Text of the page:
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6- Towards Data Attribution and Citation in the Life Sciences Philip Bourne1 University of California at San Diego My talk today will focus on some observations about data citation and attribution from the life sciences perspective. The Protein Data Bank (PDB) is a data repository that I am involved with and I am going to use it an example of some of the things that are happening with data in the life sciences. Let me start with the following observation. In terms of life sciences data repositories, the National Library of Medicine (NLM) is one of the largest in the field. In many ways, the NLM has done a very good job of providing data resources. It also allows people to deposit data and has some level of integration with the literature. However, it appears to me that what they are doing is not fully consistent with some of the data citation and attribution principles and best practices that have been discussed in this workshop so far. For example, the ability to cite and attribute the data at the NLM is highly variable: Digital Object Identifiers (DOIs) are assigned in some cases, but are not used. Attribution is made through the metadata in most cases. Such attribution is typically through the associated literature reference, if it exists, or by a database identifier. The use of data repositories such as Dryad is compelling for the "long tail" problem, but not recognized by NLM. Data journals are on the horizon. There is an interplay between data and publication that is very interesting in the life sciences. To people that maintain data repositories, their metric of success is being published in Nucleic Acids Research, since it brings prominence to these data resources through traditional publication. Similarly, I am an author of a paper about the PDB, which is cited yet I can guarantee that few people have ever read it. There is no reason to read it. It is just there to provide a conventional value metric for a database. The PDB is a resource that is distributing worldwide the equivalent to one quarter of the Library of Congress each month. The PDB is one of the oldest data repository in biology, a 1 TB resource that is used by approximately 280,000 individuals per month, including an increasing number of school kids. There is absolutely no way that when this resource was founded over forty years ago that scientists ever believed that school children would be using that data. 1 Presentation slides are available at http://sites.nationalacademies.org/PGA/brdi/PGA_064019. 43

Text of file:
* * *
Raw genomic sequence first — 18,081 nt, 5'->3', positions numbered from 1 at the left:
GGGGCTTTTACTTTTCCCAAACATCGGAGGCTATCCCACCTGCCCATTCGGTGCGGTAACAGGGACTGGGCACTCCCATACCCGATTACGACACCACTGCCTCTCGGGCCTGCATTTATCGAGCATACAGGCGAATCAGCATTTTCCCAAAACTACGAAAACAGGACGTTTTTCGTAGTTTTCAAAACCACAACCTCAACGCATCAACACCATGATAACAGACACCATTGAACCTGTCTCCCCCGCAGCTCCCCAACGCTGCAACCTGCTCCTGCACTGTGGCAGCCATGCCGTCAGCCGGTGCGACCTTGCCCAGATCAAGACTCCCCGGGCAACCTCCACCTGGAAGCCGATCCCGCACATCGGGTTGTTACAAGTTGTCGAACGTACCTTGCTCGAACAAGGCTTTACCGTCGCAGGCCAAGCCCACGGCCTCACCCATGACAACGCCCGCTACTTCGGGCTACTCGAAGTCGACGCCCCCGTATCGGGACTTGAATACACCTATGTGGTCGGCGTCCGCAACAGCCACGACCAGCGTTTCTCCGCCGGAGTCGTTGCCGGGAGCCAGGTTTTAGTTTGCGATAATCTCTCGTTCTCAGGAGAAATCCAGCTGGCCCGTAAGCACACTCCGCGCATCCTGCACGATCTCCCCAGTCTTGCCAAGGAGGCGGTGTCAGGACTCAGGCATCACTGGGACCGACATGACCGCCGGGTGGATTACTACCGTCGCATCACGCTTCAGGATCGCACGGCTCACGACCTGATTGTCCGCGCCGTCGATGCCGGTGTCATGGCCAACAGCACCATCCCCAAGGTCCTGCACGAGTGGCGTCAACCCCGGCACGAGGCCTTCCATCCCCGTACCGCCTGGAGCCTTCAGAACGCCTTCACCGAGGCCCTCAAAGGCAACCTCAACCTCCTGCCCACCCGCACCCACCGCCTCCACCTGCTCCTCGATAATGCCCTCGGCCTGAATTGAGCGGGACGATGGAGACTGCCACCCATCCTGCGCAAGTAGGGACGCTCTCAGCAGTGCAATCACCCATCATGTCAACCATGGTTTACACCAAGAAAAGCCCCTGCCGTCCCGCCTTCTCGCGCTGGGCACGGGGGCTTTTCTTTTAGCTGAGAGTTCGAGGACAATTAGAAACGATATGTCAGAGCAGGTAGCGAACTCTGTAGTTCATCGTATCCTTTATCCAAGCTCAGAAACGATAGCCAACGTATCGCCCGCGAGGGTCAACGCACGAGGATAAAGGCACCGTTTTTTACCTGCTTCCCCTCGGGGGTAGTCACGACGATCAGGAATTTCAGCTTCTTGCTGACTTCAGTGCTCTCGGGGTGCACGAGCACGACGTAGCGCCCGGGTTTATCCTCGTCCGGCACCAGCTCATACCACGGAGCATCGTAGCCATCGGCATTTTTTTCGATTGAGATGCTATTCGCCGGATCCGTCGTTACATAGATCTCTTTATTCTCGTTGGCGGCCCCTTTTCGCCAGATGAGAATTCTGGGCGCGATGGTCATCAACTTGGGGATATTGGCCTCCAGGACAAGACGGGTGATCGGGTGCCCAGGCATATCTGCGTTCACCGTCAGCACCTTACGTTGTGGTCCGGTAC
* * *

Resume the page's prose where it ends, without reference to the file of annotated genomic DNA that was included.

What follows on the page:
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44 DEVELOPING DATA ATTRIBUTION AND CITATION PRACTICES AND STANDARDS FIGURE 6-1 Protein data bank repository growth over time. The main point in this diagram is that PDB data volumes are increasing and that the complexity of the data is increasing dramatically as well. Therefore, how we define data, how we cite them, and what granularity we use is changing all the time. Another point I would like to make is that people are doing more with the data. The following is our big metric of success that we use when we go to funding agencies. We have grown the user base considerably and people are spending more time working with the data than they ever did before. For example, statistics show that the number of visits and page views is growing faster than the number of unique visitors, implying that users are spending more time on the site.